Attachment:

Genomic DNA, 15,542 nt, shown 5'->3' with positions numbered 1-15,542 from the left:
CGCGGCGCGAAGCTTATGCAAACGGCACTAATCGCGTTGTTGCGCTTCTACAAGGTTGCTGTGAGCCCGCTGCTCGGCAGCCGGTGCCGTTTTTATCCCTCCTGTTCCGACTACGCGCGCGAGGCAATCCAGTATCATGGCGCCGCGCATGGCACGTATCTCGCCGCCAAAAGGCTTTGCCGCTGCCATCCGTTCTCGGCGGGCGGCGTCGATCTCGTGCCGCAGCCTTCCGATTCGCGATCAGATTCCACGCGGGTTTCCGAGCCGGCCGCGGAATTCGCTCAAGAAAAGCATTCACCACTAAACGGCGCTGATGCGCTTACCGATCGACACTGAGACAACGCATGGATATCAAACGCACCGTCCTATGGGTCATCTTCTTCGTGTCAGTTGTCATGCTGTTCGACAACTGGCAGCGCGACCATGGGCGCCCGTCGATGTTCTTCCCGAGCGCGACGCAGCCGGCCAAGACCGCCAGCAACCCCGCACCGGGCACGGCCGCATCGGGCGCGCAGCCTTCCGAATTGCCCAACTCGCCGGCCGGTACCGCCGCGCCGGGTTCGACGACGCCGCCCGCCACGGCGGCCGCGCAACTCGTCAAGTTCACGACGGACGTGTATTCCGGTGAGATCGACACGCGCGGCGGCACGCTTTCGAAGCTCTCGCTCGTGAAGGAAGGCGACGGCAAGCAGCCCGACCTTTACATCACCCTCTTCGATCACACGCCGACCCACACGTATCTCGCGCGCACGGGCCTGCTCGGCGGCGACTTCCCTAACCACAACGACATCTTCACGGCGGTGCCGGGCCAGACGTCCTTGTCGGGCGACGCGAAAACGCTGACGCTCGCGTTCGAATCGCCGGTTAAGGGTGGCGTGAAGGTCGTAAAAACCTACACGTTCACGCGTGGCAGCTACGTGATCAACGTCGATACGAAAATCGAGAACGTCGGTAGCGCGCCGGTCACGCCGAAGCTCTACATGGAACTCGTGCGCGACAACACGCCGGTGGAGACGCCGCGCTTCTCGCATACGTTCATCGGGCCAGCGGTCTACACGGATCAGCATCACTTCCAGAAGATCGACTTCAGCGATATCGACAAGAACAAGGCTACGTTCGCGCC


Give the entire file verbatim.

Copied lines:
Genomic DNA, 15,542 nt, shown 5'->3' with positions numbered 1-15,542 from the left:
CGCGGCGCGAAGCTTATGCAAACGGCACTAATCGCGTTGTTGCGCTTCTACAAGGTTGCTGTGAGCCCGCTGCTCGGCAGCCGGTGCCGTTTTTATCCCTCCTGTTCCGACTACGCGCGCGAGGCAATCCAGTATCATGGCGCCGCGCATGGCACGTATCTCGCCGCCAAAAGGCTTTGCCGCTGCCATCCGTTCTCGGCGGGCGGCGTCGATCTCGTGCCGCAGCCTTCCGATTCGCGATCAGATTCCACGCGGGTTTCCGAGCCGGCCGCGGAATTCGCTCAAGAAAAGCATTCACCACTAAACGGCGCTGATGCGCTTACCGATCGACACTGAGACAACGCATGGATATCAAACGCACCGTCCTATGGGTCATCTTCTTCGTGTCAGTTGTCATGCTGTTCGACAACTGGCAGCGCGACCATGGGCGCCCGTCGATGTTCTTCCCGAGCGCGACGCAGCCGGCCAAGACCGCCAGCAACCCCGCACCGGGCACGGCCGCATCGGGCGCGCAGCCTTCCGAATTGCCCAACTCGCCGGCCGGTACCGCCGCGCCGGGTTCGACGACGCCGCCCGCCACGGCGGCCGCGCAACTCGTCAAGTTCACGACGGACGTGTATTCCGGTGAGATCGACACGCGCGGCGGCACGCTTTCGAAGCTCTCGCTCGTGAAGGAAGGCGACGGCAAGCAGCCCGACCTTTACATCACCCTCTTCGATCACACGCCGACCCACACGTATCTCGCGCGCACGGGCCTGCTCGGCGGCGACTTCCCTAACCACAACGACATCTTCACGGCGGTGCCGGGCCAGACGTCCTTGTCGGGCGACGCGAAAACGCTGACGCTCGCGTTCGAATCGCCGGTTAAGGGTGGCGTGAAGGTCGTAAAAACCTACACGTTCACGCGTGGCAGCTACGTGATCAACGTCGATACGAAAATCGAGAACGTCGGTAGCGCGCCGGTCACGCCGAAGCTCTACATGGAACTCGTGCGCGACAACACGCCGGTGGAGACGCCGCGCTTCTCGCATACGTTCATCGGGCCAGCGGTCTACACGGATCAGCATCACTTCCAGAAGATCGACTTCAGCGATATCGACAAGAACAAGGCTACGTTCGCGCC